Washington Law Review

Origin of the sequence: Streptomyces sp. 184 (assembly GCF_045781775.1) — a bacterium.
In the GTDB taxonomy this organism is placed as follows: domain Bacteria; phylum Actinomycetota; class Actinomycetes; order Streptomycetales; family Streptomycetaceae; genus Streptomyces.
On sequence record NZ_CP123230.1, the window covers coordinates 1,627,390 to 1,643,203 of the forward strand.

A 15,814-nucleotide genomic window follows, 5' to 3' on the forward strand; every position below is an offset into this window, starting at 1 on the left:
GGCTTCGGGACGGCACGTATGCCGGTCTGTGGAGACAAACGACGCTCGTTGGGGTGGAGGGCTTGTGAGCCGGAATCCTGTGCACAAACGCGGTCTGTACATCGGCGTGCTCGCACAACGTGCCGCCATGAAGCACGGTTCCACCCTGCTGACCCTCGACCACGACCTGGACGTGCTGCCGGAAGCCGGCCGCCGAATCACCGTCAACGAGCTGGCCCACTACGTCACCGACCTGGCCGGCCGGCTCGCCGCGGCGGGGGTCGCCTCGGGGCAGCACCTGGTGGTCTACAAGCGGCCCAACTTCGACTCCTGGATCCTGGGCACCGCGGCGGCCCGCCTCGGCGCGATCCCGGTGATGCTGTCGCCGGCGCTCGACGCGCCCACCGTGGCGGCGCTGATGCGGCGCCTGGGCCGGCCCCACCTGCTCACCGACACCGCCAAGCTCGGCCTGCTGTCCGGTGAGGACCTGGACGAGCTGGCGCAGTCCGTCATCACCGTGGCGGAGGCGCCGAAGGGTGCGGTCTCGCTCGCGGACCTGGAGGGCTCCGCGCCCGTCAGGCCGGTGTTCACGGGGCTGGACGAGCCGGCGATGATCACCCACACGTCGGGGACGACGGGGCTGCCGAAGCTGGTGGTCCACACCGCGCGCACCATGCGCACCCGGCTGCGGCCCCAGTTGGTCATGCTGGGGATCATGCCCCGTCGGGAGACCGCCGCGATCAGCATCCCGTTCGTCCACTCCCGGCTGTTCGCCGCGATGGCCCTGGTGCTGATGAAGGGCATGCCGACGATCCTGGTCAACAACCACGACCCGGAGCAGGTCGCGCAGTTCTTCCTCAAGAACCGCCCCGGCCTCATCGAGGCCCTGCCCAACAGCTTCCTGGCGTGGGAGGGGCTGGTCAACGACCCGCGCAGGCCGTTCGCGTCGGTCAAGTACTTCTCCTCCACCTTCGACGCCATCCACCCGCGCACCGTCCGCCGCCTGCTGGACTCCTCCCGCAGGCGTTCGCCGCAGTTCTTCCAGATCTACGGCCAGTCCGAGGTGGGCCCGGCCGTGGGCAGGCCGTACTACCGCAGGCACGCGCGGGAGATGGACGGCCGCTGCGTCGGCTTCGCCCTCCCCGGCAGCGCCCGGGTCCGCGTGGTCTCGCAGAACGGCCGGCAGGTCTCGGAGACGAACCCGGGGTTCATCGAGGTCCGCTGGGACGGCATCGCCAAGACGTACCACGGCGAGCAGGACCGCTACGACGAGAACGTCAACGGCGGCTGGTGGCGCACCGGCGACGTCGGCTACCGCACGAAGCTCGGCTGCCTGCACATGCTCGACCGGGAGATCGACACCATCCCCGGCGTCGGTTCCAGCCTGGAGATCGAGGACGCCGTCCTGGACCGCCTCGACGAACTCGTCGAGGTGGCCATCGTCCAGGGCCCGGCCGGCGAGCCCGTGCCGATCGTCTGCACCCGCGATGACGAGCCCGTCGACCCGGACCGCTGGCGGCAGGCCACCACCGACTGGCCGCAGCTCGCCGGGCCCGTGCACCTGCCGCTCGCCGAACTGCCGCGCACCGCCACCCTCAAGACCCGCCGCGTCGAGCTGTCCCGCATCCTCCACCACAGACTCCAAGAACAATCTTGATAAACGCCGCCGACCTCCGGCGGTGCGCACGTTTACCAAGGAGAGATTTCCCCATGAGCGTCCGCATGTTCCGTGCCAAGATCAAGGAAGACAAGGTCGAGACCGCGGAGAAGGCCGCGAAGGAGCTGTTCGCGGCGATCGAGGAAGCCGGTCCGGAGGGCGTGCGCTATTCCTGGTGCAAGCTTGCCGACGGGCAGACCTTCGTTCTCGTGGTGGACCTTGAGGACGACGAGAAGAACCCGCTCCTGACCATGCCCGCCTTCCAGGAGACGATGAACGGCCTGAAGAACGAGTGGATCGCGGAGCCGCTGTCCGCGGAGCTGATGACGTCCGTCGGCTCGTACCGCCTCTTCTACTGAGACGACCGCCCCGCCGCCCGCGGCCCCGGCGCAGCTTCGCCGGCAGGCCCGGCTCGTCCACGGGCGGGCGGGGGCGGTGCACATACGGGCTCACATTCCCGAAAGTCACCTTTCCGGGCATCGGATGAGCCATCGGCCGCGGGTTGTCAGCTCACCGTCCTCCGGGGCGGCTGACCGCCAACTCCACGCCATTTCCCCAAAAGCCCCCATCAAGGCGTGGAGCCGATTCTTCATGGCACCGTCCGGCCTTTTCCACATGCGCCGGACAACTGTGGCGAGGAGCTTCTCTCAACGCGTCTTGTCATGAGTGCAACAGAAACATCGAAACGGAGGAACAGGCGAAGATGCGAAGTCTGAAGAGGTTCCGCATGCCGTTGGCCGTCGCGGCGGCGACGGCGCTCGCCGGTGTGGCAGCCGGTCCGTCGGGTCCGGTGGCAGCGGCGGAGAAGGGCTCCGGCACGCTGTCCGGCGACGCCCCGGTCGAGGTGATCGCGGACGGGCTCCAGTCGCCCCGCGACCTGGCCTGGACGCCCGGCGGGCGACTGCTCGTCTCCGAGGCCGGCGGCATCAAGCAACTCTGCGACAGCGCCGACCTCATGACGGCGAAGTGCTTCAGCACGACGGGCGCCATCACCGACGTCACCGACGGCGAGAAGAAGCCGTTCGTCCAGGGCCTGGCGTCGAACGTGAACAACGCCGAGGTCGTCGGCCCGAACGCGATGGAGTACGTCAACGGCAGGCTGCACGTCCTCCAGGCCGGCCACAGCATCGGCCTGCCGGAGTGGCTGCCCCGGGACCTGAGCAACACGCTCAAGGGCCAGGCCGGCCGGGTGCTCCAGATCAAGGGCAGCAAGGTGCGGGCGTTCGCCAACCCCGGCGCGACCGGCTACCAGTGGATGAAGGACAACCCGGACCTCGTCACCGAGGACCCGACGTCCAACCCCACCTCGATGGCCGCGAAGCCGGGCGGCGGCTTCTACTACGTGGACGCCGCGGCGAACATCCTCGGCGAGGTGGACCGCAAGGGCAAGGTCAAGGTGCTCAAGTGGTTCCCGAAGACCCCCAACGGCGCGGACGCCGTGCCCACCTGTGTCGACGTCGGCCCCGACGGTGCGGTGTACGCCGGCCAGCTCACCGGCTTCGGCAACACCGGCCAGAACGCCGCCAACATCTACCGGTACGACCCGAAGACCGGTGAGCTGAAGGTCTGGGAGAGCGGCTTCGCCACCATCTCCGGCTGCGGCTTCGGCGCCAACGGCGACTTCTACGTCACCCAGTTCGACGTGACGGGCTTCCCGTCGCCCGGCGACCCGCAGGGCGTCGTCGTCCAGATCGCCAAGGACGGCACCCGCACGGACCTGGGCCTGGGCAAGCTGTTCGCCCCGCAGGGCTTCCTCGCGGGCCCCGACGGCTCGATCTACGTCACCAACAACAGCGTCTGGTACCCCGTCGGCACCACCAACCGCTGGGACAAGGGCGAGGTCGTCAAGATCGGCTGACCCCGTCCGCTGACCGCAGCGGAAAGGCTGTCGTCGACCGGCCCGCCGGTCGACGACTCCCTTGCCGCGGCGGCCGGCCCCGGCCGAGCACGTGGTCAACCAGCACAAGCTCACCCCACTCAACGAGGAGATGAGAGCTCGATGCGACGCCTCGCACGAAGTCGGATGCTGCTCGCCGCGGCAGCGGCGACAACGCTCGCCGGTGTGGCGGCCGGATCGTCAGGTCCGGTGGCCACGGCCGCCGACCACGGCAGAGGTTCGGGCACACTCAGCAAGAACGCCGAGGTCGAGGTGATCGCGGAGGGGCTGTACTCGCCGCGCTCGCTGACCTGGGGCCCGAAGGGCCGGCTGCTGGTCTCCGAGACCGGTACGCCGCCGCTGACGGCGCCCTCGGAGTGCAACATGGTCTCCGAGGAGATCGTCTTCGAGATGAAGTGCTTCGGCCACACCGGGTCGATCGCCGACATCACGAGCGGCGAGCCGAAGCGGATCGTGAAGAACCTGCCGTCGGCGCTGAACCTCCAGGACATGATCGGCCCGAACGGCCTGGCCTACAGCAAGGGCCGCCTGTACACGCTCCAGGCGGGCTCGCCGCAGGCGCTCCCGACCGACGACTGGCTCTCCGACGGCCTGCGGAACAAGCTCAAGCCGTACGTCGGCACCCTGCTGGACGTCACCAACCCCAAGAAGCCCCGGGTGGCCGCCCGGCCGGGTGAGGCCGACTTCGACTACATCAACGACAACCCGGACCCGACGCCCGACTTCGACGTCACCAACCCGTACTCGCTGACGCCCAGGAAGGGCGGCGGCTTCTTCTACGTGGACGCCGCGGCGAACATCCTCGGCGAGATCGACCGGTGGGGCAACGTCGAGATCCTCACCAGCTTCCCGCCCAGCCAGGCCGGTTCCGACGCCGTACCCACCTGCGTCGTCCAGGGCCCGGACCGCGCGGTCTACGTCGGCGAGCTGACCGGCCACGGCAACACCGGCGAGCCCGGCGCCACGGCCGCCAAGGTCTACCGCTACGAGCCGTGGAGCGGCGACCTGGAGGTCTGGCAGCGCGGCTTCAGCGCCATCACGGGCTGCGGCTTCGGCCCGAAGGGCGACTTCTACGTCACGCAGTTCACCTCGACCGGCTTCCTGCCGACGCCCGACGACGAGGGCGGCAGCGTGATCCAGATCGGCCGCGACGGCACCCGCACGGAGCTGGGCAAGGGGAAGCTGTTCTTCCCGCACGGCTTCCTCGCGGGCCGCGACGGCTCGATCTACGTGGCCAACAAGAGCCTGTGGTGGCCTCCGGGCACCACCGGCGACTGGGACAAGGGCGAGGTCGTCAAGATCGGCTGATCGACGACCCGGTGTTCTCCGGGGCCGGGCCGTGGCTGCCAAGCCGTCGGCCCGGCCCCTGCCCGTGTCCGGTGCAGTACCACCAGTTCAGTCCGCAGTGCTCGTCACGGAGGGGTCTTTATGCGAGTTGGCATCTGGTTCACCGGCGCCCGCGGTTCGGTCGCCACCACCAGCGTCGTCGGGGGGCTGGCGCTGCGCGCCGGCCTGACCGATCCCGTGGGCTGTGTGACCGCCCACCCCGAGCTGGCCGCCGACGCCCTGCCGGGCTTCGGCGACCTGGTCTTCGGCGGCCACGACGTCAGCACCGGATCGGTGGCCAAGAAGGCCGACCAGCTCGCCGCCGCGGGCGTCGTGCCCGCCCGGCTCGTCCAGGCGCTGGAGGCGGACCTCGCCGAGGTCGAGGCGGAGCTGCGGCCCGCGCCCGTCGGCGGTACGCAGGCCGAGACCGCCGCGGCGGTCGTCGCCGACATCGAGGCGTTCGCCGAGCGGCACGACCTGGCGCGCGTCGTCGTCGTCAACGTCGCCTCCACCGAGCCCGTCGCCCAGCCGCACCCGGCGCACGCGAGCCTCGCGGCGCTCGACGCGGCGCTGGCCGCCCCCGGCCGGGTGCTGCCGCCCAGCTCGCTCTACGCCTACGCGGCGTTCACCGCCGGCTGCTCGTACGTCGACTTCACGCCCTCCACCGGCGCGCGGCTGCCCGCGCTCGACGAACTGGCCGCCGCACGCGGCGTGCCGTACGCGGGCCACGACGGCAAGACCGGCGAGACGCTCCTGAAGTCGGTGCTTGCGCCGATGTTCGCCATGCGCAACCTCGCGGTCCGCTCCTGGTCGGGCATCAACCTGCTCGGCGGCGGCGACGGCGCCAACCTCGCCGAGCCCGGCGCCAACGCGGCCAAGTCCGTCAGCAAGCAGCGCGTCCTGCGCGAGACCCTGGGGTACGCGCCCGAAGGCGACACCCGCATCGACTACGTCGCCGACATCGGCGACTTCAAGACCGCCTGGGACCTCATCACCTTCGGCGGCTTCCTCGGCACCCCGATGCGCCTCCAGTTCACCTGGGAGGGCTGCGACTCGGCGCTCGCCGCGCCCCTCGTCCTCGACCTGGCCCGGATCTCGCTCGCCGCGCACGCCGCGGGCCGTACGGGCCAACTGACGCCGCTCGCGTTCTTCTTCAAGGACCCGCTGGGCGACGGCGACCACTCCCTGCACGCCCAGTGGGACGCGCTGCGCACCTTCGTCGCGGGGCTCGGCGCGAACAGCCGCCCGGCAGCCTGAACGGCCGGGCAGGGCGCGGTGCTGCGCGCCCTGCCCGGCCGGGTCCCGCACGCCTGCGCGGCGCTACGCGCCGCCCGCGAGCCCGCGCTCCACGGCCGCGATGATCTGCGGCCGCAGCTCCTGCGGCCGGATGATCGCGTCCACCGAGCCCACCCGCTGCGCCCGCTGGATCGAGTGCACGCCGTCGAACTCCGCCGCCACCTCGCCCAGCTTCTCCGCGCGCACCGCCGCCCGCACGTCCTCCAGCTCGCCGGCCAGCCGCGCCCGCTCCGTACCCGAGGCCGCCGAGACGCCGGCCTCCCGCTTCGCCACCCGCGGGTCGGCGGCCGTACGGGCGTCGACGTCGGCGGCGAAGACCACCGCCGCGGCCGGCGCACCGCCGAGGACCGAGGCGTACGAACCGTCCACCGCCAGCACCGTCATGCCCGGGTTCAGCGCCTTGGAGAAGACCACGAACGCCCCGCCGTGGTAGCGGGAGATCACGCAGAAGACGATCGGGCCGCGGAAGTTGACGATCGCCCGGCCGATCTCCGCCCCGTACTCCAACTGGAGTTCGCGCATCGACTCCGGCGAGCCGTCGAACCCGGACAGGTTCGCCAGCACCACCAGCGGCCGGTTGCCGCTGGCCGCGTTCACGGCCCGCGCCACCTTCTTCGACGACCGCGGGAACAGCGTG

One of the rules most frequently invoked to exclude evidence is that of the privileged communication—between husband and wife, attorney and client or physician and patient. In contrast, a voice claiming the privilege to exclude evidence because it involves military secrets has seldom been heard in the courtroom. Yet it is recognized as a genuine testimonial privilege of early origin. In the present era of intensive military preparation—often of a nature most secret, yet in close contact with civilian life—it is appropriate to examine the scope and mechanics of the privilege. At the outset a word of limitation is necessary. This discussion relates essentially to the privilege related to military secrets; it does not deal with any broad Executive privilege or immunity.

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